Michelle Lavoie, Artifacts
Modern Painters Gallery, Edmonton
April 11 to May 6, 2015
By Agnieszka Matejko
Michelle Lavoie, "Icarus," 2014, archival digital printing and acrylic paint on stretched canvas, 5.5' x 3.5'.
The first thing I hear in the morning is the ding-dong of a little gadget that lies next to my bed. Technology begins my day and encompasses it until nightfall: I check a digital calendar, immerse myself at work on a computer, and, in the evening, plug into music. I am not alone: Most of us swim in an ocean of digital technology. Once only an extension of our limbs, it now embraces our minds and senses.
The profound psychological consequences of such submersion are the subject of the mixed-media paintings in Michelle Lavoie’s exhibition, Artifacts. For example, in Outsider, a life-sized female figure hovers in an ethereal haze of urban smog. Barely dressed, perhaps just woken from sleep, she carries the vulnerability and tenderness of Chagall’s floating couples, yet also the power of Superman. Her hands thrust toward a curious object: perhaps the stripped guts of some technological gadget or even a genetically modified plant. Far below lie the shadowy outlines of a deserted urban landscape.
Michelle Lavoie, "Falling," 2014, archival digital printing and acrylic paint on stretched canvas, 5.5' x 3.5'.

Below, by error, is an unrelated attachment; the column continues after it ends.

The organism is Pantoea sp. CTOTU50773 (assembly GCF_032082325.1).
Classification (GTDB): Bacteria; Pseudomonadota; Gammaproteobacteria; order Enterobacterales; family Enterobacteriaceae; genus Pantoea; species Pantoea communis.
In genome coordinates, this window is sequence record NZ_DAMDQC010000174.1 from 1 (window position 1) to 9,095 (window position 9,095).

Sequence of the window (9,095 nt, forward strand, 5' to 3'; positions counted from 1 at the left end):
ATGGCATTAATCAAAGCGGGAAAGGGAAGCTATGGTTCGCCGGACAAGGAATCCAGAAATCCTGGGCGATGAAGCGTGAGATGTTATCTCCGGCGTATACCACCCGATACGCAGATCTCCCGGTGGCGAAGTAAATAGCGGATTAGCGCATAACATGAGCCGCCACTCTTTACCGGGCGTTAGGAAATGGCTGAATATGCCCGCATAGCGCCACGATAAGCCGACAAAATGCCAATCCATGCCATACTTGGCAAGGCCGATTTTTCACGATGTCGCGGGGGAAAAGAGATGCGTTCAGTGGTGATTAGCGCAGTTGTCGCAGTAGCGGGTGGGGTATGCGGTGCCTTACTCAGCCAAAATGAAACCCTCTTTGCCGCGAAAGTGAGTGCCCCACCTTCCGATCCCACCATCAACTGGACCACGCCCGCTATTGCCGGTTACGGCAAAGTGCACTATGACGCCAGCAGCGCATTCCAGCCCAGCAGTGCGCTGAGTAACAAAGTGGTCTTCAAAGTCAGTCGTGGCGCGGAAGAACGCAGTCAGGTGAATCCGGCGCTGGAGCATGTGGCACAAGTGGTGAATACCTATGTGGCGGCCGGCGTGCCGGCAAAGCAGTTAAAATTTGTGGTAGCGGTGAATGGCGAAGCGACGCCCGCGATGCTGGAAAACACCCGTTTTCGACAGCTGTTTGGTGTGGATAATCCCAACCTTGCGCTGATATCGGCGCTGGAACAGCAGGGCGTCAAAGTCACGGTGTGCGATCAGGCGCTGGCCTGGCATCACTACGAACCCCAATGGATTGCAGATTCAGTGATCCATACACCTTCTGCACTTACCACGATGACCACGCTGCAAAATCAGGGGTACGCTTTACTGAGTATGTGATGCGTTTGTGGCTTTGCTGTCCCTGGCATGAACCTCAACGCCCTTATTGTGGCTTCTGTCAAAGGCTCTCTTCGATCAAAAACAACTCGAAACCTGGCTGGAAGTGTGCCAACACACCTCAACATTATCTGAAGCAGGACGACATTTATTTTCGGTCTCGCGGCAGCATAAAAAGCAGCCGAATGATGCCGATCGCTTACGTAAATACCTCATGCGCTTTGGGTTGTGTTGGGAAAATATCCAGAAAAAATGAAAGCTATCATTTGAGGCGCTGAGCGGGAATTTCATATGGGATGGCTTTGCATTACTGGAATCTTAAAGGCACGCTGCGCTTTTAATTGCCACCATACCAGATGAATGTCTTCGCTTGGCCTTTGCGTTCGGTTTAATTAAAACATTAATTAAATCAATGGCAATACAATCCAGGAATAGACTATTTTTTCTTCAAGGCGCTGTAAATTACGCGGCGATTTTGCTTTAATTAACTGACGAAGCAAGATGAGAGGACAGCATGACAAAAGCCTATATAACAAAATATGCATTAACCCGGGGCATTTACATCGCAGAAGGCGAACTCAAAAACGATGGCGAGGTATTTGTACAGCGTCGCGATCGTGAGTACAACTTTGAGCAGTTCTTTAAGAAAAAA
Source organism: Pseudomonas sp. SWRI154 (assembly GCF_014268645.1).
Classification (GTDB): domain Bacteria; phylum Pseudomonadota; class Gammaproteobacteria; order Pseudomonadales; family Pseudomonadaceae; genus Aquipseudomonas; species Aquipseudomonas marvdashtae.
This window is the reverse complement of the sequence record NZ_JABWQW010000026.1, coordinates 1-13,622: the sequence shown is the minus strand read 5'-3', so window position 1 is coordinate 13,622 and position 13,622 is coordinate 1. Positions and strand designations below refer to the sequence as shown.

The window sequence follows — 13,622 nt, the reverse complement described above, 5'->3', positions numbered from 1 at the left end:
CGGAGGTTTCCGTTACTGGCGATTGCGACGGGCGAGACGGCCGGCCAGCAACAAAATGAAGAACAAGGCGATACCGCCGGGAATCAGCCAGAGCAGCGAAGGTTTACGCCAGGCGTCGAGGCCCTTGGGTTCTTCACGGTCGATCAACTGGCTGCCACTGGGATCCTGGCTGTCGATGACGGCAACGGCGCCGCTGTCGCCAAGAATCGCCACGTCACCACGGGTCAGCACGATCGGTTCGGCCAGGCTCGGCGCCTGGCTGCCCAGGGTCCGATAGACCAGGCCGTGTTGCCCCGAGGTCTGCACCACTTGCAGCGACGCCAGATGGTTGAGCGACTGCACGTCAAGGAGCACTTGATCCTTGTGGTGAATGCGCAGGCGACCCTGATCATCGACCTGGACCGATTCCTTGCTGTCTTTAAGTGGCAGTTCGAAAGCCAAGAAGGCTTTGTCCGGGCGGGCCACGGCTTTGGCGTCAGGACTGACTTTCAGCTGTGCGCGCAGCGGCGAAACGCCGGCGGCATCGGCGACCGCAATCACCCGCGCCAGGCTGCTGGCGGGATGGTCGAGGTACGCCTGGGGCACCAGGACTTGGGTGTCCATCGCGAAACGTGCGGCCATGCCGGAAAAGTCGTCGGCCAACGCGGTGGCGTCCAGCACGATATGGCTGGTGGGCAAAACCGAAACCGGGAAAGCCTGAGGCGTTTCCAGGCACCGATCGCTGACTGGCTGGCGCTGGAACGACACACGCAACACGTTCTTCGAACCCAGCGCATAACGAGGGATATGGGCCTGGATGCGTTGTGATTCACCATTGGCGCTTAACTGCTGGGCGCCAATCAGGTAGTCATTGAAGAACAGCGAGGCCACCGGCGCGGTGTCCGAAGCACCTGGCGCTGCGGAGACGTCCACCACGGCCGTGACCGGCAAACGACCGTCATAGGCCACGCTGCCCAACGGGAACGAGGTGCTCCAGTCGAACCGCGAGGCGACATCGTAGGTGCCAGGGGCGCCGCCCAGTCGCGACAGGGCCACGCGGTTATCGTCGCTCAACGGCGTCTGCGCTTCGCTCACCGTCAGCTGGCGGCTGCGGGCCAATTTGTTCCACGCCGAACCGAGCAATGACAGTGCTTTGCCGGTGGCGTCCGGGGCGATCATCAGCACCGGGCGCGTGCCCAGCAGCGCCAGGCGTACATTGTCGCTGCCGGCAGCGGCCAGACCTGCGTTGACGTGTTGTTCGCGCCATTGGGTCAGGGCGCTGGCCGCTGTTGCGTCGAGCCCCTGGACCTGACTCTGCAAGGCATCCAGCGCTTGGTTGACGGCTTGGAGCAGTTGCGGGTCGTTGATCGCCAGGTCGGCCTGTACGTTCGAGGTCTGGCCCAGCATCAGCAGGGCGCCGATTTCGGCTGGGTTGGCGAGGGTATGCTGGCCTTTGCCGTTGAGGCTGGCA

Lavoie’s art is filled with paradox. Her figures are neither heroic nor vanquished; genetically modified objects fascinate like science fiction; the urban jungle enthralls like a surreal dream. This ambiguity reflects the artist’s real-life experience. Lavoie is comfortable with technology. She teaches digital imaging at Edmonton’s MacEwan University, printmaking at the University of Alberta, and designs websites on her own time. Even this series of deceptively traditional paintings could not have happened without a computer.
Michelle Lavoie, "Outside," 2014, archival digital printing and acrylic paint on stretched canvas, 5.5' x 3.5'.
Working in a small basement studio on nearly wall-sized paintings was a challenge. Lavoie took cell-phone photos of work in progress to gain perspective. She designed and manipulated images digitally and used a camera and gel-transfer techniques to obtain eerily realistic figures. Yet, other parts were created with traditional techniques such as linear and aerial perspective done in all manner of drawing materials and good old-fashioned paint.
Michelle Lavoie, "Double," 2014, archival digital printing and acrylic paint on stretched canvas, 5.5' x 3.5'.
A drama plays out in these works. The human body becomes an artifact, the only conscious element in a sea of uncaring contraptions. As the prescient Marshall McLuhan observed in the 1960s, technology not only changes the fabric of society, it amplifies and accelerates sensory processes. It’s a message Lavoie’s art movingly illustrates. The medium is the message – a medium now so pervasive and so addictive, that we no longer make it or control it. Technology now creates us.